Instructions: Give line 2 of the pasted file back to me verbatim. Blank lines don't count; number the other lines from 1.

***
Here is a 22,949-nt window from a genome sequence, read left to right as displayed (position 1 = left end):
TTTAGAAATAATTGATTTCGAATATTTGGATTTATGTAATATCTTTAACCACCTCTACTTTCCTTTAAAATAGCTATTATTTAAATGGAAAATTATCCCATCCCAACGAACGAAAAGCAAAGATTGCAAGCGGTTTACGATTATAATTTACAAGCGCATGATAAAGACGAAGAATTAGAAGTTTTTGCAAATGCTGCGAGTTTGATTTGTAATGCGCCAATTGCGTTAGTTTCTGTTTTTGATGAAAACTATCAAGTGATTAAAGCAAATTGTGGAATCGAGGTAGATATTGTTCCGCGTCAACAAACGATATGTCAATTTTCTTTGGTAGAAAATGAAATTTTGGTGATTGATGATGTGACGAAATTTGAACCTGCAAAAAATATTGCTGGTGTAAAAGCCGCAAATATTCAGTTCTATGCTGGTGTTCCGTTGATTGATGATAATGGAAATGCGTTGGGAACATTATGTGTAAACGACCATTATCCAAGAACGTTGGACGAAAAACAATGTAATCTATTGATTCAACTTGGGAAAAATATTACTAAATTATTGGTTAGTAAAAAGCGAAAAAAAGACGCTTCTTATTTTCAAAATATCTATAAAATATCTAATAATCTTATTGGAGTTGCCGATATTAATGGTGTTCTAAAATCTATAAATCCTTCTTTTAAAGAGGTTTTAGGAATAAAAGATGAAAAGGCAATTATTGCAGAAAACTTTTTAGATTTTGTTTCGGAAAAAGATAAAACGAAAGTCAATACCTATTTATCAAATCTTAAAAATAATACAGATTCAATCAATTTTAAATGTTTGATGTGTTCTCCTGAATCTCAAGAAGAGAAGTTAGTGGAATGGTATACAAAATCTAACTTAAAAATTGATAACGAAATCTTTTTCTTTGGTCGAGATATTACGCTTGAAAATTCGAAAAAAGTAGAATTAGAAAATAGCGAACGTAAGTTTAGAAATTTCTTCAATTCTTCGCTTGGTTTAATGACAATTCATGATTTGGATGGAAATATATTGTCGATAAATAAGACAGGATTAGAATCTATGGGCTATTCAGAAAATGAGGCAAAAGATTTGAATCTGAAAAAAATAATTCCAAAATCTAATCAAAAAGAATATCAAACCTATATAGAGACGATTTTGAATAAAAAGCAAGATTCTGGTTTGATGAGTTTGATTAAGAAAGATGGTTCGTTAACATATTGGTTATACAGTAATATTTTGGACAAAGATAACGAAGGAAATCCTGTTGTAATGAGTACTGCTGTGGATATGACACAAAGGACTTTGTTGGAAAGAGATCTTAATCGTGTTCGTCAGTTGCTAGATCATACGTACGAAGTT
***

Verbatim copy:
TTTAGAAATAATTGATTTCGAATATTTGGATTTATGTAATATCTTTAACCACCTCTACTTTCCTTTAAAATAGCTATTATTTAAATGGAAAATTATCCCATCCCAACGAACGAAAAGCAAAGATTGCAAGCGGTTTACGATTATAATTTACAAGCGCATGATAAAGACGAAGAATTAGAAGTTTTTGCAAATGCTGCGAGTTTGATTTGTAATGCGCCAATTGCGTTAGTTTCTGTTTTTGATGAAAACTATCAAGTGATTAAAGCAAATTGTGGAATCGAGGTAGATATTGTTCCGCGTCAACAAACGATATGTCAATTTTCTTTGGTAGAAAATGAAATTTTGGTGATTGATGATGTGACGAAATTTGAACCTGCAAAAAATATTGCTGGTGTAAAAGCCGCAAATATTCAGTTCTATGCTGGTGTTCCGTTGATTGATGATAATGGAAATGCGTTGGGAACATTATGTGTAAACGACCATTATCCAAGAACGTTGGACGAAAAACAATGTAATCTATTGATTCAACTTGGGAAAAATATTACTAAATTATTGGTTAGTAAAAAGCGAAAAAAAGACGCTTCTTATTTTCAAAATATCTATAAAATATCTAATAATCTTATTGGAGTTGCCGATATTAATGGTGTTCTAAAATCTATAAATCCTTCTTTTAAAGAGGTTTTAGGAATAAAAGATGAAAAGGCAATTATTGCAGAAAACTTTTTAGATTTTGTTTCGGAAAAAGATAAAACGAAAGTCAATACCTATTTATCAAATCTTAAAAATAATACAGATTCAATCAATTTTAAATGTTTGATGTGTTCTCCTGAATCTCAAGAAGAGAAGTTAGTGGAATGGTATACAAAATCTAACTTAAAAATTGATAACGAAATCTTTTTCTTTGGTCGAGATATTACGCTTGAAAATTCGAAAAAAGTAGAATTAGAAAATAGCGAACGTAAGTTTAGAAATTTCTTCAATTCTTCGCTTGGTTTAATGACAATTCATGATTTGGATGGAAATATATTGTCGATAAATAAGACAGGATTAGAATCTATGGGCTATTCAGAAAATGAGGCAAAAGATTTGAATCTGAAAAAAATAATTCCAAAATCTAATCAAAAAGAATATCAAACCTATATAGAGACGATTTTGAATAAAAAGCAAGATTCTGGTTTGATGAGTTTGATTAAGAAAGATGGTTCGTTAACATATTGGTTATACAGTAATATTTTGGACAAAGATAACGAAGGAAATCCTGTTGTAATGAGTACTGCTGTGGATATGACACAAAGGACTTTGTTGGAAAGAGATCTTAATCGTGTTCGTCAGTTGCTAGATCATACGTACGAAGTT